Not that it was a reliable one anyway. Even before the crisis, the West was the mill in Africa’s development until China and India burst into the scene. The West kept on introducing new excuses to avoid honoring its commitment to Africa. The debt crisis, that burst into the scene recently may have been long in the making, hence the excuses to delay disbursing funds. Consequently, most countries in Africa shifted the attention to emerging economies.
This means that Africa must move fast to diversify and deepen trade and economic links with the South - China, India and Brazil, the so called BRICS countries. A report by the global accounting firm Ernest Young www.ey.com, points Africa in this direction.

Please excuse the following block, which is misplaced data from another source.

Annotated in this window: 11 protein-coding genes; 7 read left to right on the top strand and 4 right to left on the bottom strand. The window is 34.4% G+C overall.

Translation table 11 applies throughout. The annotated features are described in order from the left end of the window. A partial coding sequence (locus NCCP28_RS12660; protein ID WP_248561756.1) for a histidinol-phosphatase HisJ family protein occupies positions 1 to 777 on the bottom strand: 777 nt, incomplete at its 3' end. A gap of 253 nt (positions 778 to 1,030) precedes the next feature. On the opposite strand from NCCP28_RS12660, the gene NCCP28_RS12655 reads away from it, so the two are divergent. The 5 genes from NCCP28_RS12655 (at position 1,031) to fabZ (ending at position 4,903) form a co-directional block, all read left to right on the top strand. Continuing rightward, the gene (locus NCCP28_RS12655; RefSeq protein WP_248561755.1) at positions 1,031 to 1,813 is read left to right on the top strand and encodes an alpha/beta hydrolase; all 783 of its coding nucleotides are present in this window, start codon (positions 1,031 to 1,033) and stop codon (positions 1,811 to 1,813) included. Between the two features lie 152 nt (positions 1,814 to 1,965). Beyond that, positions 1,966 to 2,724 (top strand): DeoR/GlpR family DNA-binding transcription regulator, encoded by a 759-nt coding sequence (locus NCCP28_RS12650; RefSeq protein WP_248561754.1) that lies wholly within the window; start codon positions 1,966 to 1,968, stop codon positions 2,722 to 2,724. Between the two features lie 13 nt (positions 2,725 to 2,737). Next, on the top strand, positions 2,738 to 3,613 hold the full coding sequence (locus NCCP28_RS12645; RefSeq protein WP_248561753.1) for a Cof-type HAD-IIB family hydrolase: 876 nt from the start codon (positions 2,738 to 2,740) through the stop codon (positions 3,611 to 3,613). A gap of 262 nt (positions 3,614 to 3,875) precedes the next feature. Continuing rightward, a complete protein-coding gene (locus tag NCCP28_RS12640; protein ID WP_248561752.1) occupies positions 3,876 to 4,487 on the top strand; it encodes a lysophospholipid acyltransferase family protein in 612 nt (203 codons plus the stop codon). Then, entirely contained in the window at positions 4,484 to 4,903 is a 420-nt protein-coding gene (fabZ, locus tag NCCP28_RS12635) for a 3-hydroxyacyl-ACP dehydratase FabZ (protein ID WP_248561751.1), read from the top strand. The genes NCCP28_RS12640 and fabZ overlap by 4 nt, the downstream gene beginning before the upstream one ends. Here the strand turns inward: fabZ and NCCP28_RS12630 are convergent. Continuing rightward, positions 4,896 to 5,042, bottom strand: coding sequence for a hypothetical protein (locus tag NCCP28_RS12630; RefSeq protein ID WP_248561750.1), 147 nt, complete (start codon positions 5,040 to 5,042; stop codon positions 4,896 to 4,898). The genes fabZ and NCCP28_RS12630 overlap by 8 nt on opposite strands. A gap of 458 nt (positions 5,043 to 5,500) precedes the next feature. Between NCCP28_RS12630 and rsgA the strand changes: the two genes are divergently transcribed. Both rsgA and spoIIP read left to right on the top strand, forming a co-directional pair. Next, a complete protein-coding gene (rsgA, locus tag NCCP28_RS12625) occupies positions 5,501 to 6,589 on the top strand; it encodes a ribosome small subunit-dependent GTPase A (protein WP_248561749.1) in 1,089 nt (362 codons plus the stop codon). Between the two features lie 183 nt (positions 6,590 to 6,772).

The report, Africa attractiveness 2011 -whose theme is the optimistic “it is time for Africa” - says that that a majority of investors in North America and Europe are pessimistic about Africa. Only 38 per cent of respondents in North America and 45 per cent in Europe see any prospect for Africa soon. In sharp contrast, 86 per cent of investors in Africa say there has been improvement.
This position is supported by 74 per cent of respondents in the Emerging Markets and 66 per cent in Asia. In an Opinion piece in the same report, the CEO of Siemens Africa Region, Dirk Hoke, says “there is a perception gap On Africa.” A condition blamed on negative reporting by the media in the North. Overall, Africa attractiveness 2011 says that Africa is on an upward trajectory economically, politically and socially. Not surprisingly fund managers in the emerging economies are reportedly mobiliising private funds to invest in Africa. An estimated US$2 billion, say reports is already in the hands of these managers seeking for investment avenues in Africa.